So, my wife comes home the other night and tells me her check engine light is on. This is an absolute emergency in our house due to the fact that she will go out and purchase a new car if this is not taken care of in a timely fashion. So I go out to the truck and put the code reader on it. The error I get it P0128 stating that the coolant temperature is below threshold. A quick bit of googling and I determine that this is probably due to the thermostat getting stuck open. Since I have noticed lately that the truck was running a little cool, it seems a good first place to start.
You will need some things to perform this replacement.
You will need a new thermostat, I recommend a Stant unit.
You will need some Anti-Freeze, I use Prestone concentrated and mix it 50/50 with distilled water.
To change this thermostat, you will need to drain the coolant from the radiator and motor. To do this, you will make sure that car is cool, and then remove the radiator cap.
Remove This Cap
Once that is done, you will want to get some kind of container to catch the coolant in. On the driver’s side of the vehicle, you will need to disconnect the lower radiator hose. You can use a pair of channel locks or large pliers to get the clamp to “lock”. You can then slide the lower radiator hose off of the radiator and attempt to catch all of the coolant. You will drop some on the ground but you should be able to catch most of it.
Remove The Lower Radiator Hose
Now for the hard part, the thermostat is behind the alternator. It is also underneath the BCM bracket. It was a complete pain to get to. The next step to getting this out is to remove the serpentine belt. Put a 3/8 inch socket in the tensioner pulley and release the tension, this is shown in this post. It’s not the same truck but the engine is the same as well as the technique! This will allow the belt to be removed.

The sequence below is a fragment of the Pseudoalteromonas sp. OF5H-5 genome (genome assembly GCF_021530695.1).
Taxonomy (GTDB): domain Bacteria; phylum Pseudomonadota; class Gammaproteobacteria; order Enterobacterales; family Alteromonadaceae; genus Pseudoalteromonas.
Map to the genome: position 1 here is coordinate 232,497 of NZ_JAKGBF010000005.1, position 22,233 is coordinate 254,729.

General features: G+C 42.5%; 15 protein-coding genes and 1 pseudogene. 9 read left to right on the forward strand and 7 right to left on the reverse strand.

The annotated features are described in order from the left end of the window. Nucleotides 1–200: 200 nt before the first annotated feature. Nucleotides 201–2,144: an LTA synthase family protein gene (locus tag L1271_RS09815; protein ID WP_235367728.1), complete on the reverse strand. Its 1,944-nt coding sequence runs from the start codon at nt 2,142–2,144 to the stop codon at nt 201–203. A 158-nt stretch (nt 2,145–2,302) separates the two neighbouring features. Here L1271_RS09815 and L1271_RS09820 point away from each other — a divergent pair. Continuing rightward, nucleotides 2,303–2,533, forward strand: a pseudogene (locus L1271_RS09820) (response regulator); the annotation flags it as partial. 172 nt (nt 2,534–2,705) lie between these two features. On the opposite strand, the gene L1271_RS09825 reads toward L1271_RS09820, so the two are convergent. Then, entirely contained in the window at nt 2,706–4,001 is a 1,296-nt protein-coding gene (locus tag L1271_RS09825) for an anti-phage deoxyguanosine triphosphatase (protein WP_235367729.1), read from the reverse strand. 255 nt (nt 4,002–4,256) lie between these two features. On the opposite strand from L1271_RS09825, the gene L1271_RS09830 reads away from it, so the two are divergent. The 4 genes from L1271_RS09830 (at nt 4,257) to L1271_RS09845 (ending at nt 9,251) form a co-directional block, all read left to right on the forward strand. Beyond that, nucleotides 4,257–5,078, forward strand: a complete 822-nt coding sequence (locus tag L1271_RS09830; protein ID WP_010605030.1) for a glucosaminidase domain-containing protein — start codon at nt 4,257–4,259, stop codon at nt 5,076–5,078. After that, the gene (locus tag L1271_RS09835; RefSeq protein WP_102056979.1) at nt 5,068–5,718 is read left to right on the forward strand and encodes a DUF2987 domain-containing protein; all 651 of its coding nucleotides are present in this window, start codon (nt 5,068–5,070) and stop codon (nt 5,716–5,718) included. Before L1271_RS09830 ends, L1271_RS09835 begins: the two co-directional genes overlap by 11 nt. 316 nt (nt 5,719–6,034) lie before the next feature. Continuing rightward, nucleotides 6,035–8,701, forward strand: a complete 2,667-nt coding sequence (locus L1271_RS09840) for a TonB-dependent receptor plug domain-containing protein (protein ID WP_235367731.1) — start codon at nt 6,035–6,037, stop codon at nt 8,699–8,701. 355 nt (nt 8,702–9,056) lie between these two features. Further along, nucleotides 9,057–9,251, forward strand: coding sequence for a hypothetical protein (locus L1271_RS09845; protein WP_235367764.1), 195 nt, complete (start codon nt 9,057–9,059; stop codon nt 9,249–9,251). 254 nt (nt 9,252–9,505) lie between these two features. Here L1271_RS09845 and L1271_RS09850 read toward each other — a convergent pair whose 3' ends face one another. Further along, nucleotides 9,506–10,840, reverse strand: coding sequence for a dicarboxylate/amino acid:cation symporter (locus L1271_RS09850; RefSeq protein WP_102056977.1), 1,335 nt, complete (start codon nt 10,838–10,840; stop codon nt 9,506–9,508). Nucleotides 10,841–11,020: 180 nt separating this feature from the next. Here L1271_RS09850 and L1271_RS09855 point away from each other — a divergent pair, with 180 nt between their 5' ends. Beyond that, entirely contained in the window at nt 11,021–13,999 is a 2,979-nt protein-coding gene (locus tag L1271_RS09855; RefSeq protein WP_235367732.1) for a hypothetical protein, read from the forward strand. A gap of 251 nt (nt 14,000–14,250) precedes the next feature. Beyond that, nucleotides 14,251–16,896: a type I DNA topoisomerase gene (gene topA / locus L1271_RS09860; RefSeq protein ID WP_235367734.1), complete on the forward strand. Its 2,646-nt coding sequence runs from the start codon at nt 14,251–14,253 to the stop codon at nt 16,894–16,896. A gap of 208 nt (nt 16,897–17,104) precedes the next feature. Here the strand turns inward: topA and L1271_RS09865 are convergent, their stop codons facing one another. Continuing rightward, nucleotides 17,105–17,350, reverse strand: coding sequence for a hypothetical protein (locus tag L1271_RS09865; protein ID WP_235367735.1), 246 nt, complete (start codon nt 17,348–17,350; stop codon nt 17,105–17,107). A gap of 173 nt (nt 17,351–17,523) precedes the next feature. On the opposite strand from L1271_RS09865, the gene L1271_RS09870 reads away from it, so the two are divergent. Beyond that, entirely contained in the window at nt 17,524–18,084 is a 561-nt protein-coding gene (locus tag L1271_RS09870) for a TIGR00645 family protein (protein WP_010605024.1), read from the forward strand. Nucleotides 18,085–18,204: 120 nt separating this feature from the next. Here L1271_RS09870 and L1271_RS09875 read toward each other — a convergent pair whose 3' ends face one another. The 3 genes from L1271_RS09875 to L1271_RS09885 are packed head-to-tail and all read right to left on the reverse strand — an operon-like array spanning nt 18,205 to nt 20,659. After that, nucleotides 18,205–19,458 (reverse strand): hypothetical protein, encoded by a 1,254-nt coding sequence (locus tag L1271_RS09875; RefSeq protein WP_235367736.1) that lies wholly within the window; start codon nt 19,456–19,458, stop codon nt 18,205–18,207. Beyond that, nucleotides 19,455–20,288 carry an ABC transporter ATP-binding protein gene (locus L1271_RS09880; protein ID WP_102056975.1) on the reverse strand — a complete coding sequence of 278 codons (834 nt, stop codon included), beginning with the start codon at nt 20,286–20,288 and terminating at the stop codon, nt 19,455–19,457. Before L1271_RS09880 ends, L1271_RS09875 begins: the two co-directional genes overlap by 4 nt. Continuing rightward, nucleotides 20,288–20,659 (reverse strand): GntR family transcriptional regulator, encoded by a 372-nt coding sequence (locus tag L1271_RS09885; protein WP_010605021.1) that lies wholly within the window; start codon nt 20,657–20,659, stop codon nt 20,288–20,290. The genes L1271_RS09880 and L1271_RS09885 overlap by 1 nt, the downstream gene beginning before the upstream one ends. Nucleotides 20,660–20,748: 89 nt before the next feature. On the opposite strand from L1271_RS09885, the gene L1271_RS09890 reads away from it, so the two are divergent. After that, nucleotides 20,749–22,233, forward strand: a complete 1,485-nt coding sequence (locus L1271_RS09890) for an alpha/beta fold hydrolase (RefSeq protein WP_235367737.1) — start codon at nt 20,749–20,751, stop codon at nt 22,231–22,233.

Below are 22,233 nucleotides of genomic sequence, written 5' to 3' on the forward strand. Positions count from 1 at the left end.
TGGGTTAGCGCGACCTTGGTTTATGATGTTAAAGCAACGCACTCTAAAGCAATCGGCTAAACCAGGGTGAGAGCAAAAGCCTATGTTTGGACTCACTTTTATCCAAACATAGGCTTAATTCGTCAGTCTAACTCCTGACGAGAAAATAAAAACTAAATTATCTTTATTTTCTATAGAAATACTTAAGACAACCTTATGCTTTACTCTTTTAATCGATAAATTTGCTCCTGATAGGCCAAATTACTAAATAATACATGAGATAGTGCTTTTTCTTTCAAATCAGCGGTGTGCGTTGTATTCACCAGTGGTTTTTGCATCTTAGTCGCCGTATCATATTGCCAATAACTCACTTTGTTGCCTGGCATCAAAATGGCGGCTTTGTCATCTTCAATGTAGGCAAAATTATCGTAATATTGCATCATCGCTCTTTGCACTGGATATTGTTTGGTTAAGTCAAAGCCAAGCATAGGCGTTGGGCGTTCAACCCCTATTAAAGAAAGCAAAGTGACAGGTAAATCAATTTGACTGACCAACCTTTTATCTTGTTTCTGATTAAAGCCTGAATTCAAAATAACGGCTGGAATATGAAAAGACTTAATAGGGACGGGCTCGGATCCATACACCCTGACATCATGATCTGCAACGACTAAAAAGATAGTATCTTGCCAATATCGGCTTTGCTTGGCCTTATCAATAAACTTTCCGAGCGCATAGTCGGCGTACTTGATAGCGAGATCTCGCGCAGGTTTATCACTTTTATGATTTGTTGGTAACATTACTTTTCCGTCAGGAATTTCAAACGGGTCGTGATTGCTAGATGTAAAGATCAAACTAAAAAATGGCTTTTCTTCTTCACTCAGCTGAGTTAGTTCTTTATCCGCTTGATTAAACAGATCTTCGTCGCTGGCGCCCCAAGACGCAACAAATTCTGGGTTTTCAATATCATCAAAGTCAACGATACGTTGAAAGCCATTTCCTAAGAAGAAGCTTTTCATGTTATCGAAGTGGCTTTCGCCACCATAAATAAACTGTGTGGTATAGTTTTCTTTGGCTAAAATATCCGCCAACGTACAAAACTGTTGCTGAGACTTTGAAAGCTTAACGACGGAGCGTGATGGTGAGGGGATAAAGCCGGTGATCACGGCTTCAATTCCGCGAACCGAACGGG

Then you will want to remove the bracket that is above the alternator. There are 3 15mm sockets that are holding the bracket on, these are marked in the picture. There are also two smaller (I believe 10mm bolts) that are holding various clamps onto this bracket.
Removing the alternator consists of removing the 3 15mm bolts that are holding it on. There are two on top of the alternator and one on the bottom. You will also need to remove the electrical connections to the alternator to get it to come completely out. I did not completely remove it, I just slid it forward enough to get to the thermostat. Unfortunately I stopped taking pictures at this point due to the time constraints that I was under. It was mother’s day and I needed to get to my mother in laws house. Either way, I think I can describe the situation well enough to help anyone who is reading this.
After moving the alternator, i found that my hands could not quite reach the thermostat comfortably. I ended up removing the BCM from the vehicle so that I could move the wires that were in my way. Once removing the 4 10mm bolts that hold the BCM in I was able to remove the thermostat.
The thermostat is held in by 2 10mm bolts. I removed the bolts and took out the thermostat and the lower radiator hose together as one piece. I did this because it was too difficult for me to get the clamp off of the thermostat. I had to maneuver the radiator hose out of the vehicle but I was able to get the whole unit out from underneath the vehicle.
Putting the new thermostat in is just the opposite of the procedure above. When putting the thermostat back in, I mounted the thermostat first and then maneuvered the radiator hose into place and connected it to the thermostat.
If you are faced with this repair, I hope you found this article helpful.
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